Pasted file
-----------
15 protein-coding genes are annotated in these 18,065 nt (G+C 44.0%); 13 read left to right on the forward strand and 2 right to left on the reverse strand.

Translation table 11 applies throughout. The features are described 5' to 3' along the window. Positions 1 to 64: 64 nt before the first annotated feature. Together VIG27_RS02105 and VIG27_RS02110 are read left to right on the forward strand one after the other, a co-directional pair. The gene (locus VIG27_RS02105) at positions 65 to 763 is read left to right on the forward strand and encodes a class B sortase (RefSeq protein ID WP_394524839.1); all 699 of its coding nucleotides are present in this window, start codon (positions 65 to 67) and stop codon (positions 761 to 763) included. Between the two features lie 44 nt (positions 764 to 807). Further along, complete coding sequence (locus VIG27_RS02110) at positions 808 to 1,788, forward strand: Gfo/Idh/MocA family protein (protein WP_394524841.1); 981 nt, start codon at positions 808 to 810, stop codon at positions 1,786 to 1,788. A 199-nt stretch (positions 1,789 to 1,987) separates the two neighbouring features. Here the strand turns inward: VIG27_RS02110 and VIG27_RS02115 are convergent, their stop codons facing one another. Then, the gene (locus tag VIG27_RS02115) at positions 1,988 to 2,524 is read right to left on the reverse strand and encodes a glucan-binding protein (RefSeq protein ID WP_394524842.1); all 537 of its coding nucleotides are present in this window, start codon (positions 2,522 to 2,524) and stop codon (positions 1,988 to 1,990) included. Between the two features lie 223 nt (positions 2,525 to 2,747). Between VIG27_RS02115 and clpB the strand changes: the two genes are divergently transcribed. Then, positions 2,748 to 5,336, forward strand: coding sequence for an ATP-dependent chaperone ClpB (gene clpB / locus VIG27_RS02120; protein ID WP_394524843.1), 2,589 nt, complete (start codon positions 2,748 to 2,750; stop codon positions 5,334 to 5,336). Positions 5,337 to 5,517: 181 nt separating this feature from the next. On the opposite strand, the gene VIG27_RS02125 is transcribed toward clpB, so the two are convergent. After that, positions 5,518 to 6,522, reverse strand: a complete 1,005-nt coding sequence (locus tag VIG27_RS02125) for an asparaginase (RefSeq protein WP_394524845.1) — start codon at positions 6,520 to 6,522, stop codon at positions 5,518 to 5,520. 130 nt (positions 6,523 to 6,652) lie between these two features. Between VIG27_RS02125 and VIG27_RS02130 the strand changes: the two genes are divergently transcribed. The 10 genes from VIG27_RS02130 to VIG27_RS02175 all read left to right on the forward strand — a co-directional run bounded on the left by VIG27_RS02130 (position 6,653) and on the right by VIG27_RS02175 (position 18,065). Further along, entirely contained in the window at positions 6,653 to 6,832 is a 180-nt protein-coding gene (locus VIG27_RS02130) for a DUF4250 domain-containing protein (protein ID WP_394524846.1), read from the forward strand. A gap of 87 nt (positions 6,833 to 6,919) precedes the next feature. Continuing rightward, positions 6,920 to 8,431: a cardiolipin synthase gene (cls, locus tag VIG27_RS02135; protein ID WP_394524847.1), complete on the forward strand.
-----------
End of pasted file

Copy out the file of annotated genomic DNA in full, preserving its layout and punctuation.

15 protein-coding genes are annotated in these 18,065 nt (G+C 44.0%); 13 read left to right on the forward strand and 2 right to left on the reverse strand.

Translation table 11 applies throughout. The features are described 5' to 3' along the window. Positions 1 to 64: 64 nt before the first annotated feature. Together VIG27_RS02105 and VIG27_RS02110 are read left to right on the forward strand one after the other, a co-directional pair. The gene (locus VIG27_RS02105) at positions 65 to 763 is read left to right on the forward strand and encodes a class B sortase (RefSeq protein ID WP_394524839.1); all 699 of its coding nucleotides are present in this window, start codon (positions 65 to 67) and stop codon (positions 761 to 763) included. Between the two features lie 44 nt (positions 764 to 807). Further along, complete coding sequence (locus VIG27_RS02110) at positions 808 to 1,788, forward strand: Gfo/Idh/MocA family protein (protein WP_394524841.1); 981 nt, start codon at positions 808 to 810, stop codon at positions 1,786 to 1,788. A 199-nt stretch (positions 1,789 to 1,987) separates the two neighbouring features. Here the strand turns inward: VIG27_RS02110 and VIG27_RS02115 are convergent, their stop codons facing one another. Then, the gene (locus tag VIG27_RS02115) at positions 1,988 to 2,524 is read right to left on the reverse strand and encodes a glucan-binding protein (RefSeq protein ID WP_394524842.1); all 537 of its coding nucleotides are present in this window, start codon (positions 2,522 to 2,524) and stop codon (positions 1,988 to 1,990) included. Between the two features lie 223 nt (positions 2,525 to 2,747). Between VIG27_RS02115 and clpB the strand changes: the two genes are divergently transcribed. Then, positions 2,748 to 5,336, forward strand: coding sequence for an ATP-dependent chaperone ClpB (gene clpB / locus VIG27_RS02120; protein ID WP_394524843.1), 2,589 nt, complete (start codon positions 2,748 to 2,750; stop codon positions 5,334 to 5,336). Positions 5,337 to 5,517: 181 nt separating this feature from the next. On the opposite strand, the gene VIG27_RS02125 is transcribed toward clpB, so the two are convergent. After that, positions 5,518 to 6,522, reverse strand: a complete 1,005-nt coding sequence (locus tag VIG27_RS02125) for an asparaginase (RefSeq protein WP_394524845.1) — start codon at positions 6,520 to 6,522, stop codon at positions 5,518 to 5,520. 130 nt (positions 6,523 to 6,652) lie between these two features. Between VIG27_RS02125 and VIG27_RS02130 the strand changes: the two genes are divergently transcribed. The 10 genes from VIG27_RS02130 to VIG27_RS02175 all read left to right on the forward strand — a co-directional run bounded on the left by VIG27_RS02130 (position 6,653) and on the right by VIG27_RS02175 (position 18,065). Further along, entirely contained in the window at positions 6,653 to 6,832 is a 180-nt protein-coding gene (locus VIG27_RS02130) for a DUF4250 domain-containing protein (protein ID WP_394524846.1), read from the forward strand. A gap of 87 nt (positions 6,833 to 6,919) precedes the next feature. Continuing rightward, positions 6,920 to 8,431: a cardiolipin synthase gene (cls, locus tag VIG27_RS02135; protein ID WP_394524847.1), complete on the forward strand.